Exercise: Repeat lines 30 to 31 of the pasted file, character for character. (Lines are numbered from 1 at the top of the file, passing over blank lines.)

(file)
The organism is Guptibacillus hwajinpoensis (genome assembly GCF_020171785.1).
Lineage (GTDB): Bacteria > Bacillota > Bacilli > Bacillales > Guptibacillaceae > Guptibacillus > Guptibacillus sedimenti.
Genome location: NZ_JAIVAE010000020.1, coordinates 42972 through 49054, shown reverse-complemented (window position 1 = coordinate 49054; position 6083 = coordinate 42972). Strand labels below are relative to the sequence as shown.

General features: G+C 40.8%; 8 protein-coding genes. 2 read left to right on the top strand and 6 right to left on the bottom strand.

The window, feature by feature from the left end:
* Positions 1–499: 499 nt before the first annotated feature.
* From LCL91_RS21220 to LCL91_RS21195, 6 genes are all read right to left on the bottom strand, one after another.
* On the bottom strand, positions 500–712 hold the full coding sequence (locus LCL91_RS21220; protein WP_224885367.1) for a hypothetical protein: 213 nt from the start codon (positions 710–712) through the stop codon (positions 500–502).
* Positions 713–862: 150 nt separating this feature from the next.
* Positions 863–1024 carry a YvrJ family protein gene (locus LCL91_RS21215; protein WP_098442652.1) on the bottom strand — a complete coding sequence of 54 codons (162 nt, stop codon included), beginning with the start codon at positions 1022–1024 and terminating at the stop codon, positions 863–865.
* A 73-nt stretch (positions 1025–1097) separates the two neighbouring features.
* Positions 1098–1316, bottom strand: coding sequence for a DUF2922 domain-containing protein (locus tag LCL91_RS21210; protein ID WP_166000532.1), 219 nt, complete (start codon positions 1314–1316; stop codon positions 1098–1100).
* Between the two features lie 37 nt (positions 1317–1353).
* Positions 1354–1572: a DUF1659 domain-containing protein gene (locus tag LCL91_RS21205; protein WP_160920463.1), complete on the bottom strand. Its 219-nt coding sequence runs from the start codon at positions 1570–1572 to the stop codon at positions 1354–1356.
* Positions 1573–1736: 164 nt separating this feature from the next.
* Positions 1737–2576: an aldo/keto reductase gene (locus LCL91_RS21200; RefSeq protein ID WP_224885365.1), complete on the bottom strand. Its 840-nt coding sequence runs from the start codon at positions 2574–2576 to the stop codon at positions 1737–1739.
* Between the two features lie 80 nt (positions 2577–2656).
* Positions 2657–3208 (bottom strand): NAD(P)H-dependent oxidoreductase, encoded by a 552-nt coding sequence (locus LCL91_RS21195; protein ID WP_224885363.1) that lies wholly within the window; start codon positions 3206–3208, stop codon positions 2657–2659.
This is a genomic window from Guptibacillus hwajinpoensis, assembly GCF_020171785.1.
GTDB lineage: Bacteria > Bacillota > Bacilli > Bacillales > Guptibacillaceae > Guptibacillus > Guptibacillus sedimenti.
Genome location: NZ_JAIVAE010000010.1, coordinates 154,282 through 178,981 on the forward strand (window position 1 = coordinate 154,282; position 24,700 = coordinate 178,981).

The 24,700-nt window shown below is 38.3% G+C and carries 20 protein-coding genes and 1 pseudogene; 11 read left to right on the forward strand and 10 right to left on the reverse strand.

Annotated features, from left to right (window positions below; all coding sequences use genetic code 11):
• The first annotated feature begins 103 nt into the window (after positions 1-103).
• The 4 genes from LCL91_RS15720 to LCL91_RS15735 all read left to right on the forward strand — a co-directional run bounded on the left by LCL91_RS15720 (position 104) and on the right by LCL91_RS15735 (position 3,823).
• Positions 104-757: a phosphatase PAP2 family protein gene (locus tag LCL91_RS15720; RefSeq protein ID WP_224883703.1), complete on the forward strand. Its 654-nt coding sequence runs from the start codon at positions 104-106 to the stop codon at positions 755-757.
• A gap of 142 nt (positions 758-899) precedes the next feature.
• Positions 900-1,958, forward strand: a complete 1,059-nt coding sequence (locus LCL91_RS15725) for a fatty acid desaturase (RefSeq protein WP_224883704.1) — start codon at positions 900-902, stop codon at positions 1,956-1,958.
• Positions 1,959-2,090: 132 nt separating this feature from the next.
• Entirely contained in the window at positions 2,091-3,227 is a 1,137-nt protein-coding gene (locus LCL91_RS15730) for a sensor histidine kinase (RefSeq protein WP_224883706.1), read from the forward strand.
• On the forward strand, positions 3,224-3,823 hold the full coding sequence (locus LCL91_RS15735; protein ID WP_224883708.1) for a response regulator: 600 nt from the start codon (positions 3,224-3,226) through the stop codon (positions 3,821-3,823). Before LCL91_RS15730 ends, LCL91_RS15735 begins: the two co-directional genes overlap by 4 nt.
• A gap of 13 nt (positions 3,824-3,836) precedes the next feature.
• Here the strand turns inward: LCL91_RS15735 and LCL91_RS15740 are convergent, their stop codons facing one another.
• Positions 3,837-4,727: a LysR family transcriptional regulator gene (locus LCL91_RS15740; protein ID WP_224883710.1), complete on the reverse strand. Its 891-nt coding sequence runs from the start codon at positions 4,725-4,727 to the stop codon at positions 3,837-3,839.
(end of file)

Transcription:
• Entirely contained in the window at positions 2,091-3,227 is a 1,137-nt protein-coding gene (locus LCL91_RS15730) for a sensor histidine kinase (RefSeq protein WP_224883706.1), read from the forward strand.
• On the forward strand, positions 3,224-3,823 hold the full coding sequence (locus LCL91_RS15735; protein ID WP_224883708.1) for a response regulator: 600 nt from the start codon (positions 3,224-3,226) through the stop codon (positions 3,821-3,823). Before LCL91_RS15730 ends, LCL91_RS15735 begins: the two co-directional genes overlap by 4 nt.